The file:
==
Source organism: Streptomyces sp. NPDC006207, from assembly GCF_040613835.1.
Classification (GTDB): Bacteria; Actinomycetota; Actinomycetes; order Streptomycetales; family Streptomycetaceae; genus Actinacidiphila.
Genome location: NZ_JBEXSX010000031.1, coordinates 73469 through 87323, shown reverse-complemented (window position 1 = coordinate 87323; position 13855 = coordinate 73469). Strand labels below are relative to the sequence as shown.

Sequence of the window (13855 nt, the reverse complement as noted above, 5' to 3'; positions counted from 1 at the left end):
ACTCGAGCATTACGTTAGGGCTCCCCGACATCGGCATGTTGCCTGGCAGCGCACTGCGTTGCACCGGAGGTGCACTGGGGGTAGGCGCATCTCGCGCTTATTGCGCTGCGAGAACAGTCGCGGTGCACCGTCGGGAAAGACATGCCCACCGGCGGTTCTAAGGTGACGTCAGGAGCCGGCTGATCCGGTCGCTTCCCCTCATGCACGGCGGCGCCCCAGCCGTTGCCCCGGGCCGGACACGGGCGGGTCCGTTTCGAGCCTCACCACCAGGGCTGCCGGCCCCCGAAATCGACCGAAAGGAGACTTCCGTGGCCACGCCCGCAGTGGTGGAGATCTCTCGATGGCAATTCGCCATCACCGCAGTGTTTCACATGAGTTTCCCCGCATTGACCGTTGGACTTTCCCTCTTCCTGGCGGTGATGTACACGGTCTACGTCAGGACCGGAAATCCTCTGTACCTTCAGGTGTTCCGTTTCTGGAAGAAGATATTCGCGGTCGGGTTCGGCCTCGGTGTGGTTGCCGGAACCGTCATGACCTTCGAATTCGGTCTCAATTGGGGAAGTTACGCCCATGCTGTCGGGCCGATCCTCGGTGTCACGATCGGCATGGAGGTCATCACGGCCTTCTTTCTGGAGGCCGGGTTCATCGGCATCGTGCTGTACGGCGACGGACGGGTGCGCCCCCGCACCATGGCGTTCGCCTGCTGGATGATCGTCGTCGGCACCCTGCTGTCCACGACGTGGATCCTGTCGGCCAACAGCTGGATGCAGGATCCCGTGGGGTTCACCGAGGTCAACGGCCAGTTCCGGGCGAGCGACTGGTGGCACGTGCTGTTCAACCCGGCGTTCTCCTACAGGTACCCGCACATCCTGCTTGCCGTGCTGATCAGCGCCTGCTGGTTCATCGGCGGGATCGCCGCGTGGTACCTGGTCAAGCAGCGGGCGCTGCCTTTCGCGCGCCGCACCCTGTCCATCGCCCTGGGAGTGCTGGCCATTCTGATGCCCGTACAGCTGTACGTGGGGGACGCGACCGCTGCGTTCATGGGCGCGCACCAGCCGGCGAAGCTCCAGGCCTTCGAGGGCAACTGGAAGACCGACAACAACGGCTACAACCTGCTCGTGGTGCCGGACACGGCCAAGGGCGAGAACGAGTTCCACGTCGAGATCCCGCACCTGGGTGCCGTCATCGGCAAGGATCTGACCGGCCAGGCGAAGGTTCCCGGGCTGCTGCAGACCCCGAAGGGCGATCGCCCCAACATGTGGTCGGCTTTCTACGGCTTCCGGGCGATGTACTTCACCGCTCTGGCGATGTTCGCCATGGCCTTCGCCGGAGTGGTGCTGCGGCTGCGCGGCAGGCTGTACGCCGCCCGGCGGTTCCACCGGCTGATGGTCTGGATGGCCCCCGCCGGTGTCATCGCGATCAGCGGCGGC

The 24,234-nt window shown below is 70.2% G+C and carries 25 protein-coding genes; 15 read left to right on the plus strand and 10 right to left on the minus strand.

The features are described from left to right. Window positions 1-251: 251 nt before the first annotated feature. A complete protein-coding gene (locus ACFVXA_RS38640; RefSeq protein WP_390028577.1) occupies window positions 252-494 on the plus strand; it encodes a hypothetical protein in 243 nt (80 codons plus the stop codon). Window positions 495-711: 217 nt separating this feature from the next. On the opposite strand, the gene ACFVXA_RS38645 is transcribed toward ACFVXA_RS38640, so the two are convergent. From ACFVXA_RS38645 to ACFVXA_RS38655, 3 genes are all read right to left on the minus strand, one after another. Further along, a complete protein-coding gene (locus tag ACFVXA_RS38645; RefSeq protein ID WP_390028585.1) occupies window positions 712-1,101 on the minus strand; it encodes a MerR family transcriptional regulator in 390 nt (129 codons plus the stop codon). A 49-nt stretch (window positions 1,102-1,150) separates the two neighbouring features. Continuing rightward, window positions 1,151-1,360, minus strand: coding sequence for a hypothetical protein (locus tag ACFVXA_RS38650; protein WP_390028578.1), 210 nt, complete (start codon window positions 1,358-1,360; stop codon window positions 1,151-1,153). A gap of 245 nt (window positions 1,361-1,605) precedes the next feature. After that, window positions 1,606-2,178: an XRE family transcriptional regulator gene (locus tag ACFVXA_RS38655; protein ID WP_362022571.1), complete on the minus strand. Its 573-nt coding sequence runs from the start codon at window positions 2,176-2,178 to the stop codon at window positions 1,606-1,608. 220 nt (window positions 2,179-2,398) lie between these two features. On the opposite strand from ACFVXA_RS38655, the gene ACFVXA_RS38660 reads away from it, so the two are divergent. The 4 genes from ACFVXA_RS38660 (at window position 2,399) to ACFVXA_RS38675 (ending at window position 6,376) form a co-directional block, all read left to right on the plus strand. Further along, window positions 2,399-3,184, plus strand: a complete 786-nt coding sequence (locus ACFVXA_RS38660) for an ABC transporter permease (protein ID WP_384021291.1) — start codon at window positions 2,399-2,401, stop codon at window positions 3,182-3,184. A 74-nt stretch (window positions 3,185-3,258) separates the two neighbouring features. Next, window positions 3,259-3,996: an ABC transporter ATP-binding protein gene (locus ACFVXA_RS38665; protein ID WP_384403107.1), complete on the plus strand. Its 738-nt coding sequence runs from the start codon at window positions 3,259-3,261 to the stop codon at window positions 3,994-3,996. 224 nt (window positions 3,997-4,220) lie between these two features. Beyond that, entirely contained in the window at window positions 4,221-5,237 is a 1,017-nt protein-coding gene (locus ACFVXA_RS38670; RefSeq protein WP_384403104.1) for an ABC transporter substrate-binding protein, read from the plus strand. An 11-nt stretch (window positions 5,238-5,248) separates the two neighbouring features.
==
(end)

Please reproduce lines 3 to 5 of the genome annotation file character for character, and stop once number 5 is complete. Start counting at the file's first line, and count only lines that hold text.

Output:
Genome location: NZ_JBEXSX010000031.1, coordinates 73469 through 87323, shown reverse-complemented (window position 1 = coordinate 87323; position 13855 = coordinate 73469). Strand labels below are relative to the sequence as shown.

Sequence of the window (13855 nt, the reverse complement as noted above, 5' to 3'; positions counted from 1 at the left end):
ACTCGAGCATTACGTTAGGGCTCCCCGACATCGGCATGTTGCCTGGCAGCGCACTGCGTTGCACCGGAGGTGCACTGGGGGTAGGCGCATCTCGCGCTTATTGCGCTGCGAGAACAGTCGCGGTGCACCGTCGGGAAAGACATGCCCACCGGCGGTTCTAAGGTGACGTCAGGAGCCGGCTGATCCGGTCGCTTCCCCTCATGCACGGCGGCGCCCCAGCCGTTGCCCCGGGCCGGACACGGGCGGGTCCGTTTCGAGCCTCACCACCAGGGCTGCCGGCCCCCGAAATCGACCGAAAGGAGACTTCCGTGGCCACGCCCGCAGTGGTGGAGATCTCTCGATGGCAATTCGCCATCACCGCAGTGTTTCACATGAGTTTCCCCGCATTGACCGTTGGACTTTCCCTCTTCCTGGCGGTGATGTACACGGTCTACGTCAGGACCGGAAATCCTCTGTACCTTCAGGTGTTCCGTTTCTGGAAGAAGATATTCGCGGTCGGGTTCGGCCTCGGTGTGGTTGCCGGAACCGTCATGACCTTCGAATTCGGTCTCAATTGGGGAAGTTACGCCCATGCTGTCGGGCCGATCCTCGGTGTCACGATCGGCATGGAGGTCATCACGGCCTTCTTTCTGGAGGCCGGGTTCATCGGCATCGTGCTGTACGGCGACGGACGGGTGCGCCCCCGCACCATGGCGTTCGCCTGCTGGATGATCGTCGTCGGCACCCTGCTGTCCACGACGTGGATCCTGTCGGCCAACAGCTGGATGCAGGATCCCGTGGGGTTCACCGAGGTCAACGGCCAGTTCCGGGCGAGCGACTGGTGGCACGTGCTGTTCAACCCGGCGTTCTCCTACAGGTACCCGCACATCCTGCTTGCCGTGCTGATCAGCGCCTGCTGGTTCATCGGCGGGATCGCCGCGTGGTACCTGGTCAAGCAGCGGGCGCTGCCTTTCGCGCGCCGCACCCTGTCCATCGCCCTGGGAGTGCTGGCCATTCTGATGCCCGTACAGCTGTACGTGGGGGACGCGACCGCTGCGTTCATGGGCGCGCACCAGCCGGCGAAGCTCCAGGCCTTCGAGGGCAACTGGAAGACCGACAACAACGGCTACAACCTGCTCGTGGTGCCGGACACGGCCAAGGGCGAGAACGAGTTCCACGTCGAGATCCCGCACCTGGGTGCCGTCATCGGCAAGGATCTGACCGGCCAGGCGAAGGTTCCCGGGCTGCTGCAGACCCCGAAGGGCGATCGCCCCAACATGTGGTCGGCTTTCTACGGCTTCCGGGCGATGTACTTCACCGCTCTGGCGATGTTCGCCATGGCCTTCGCCGGAGTGGTGCTGCGGCTGCGCGGCAGGCTGTACGCCGCCCGGCGGTTCCACCGGCTGATGGTCTGGATGGCCCCCGCCGGTGTCATCGCGATCAGCGGCGGC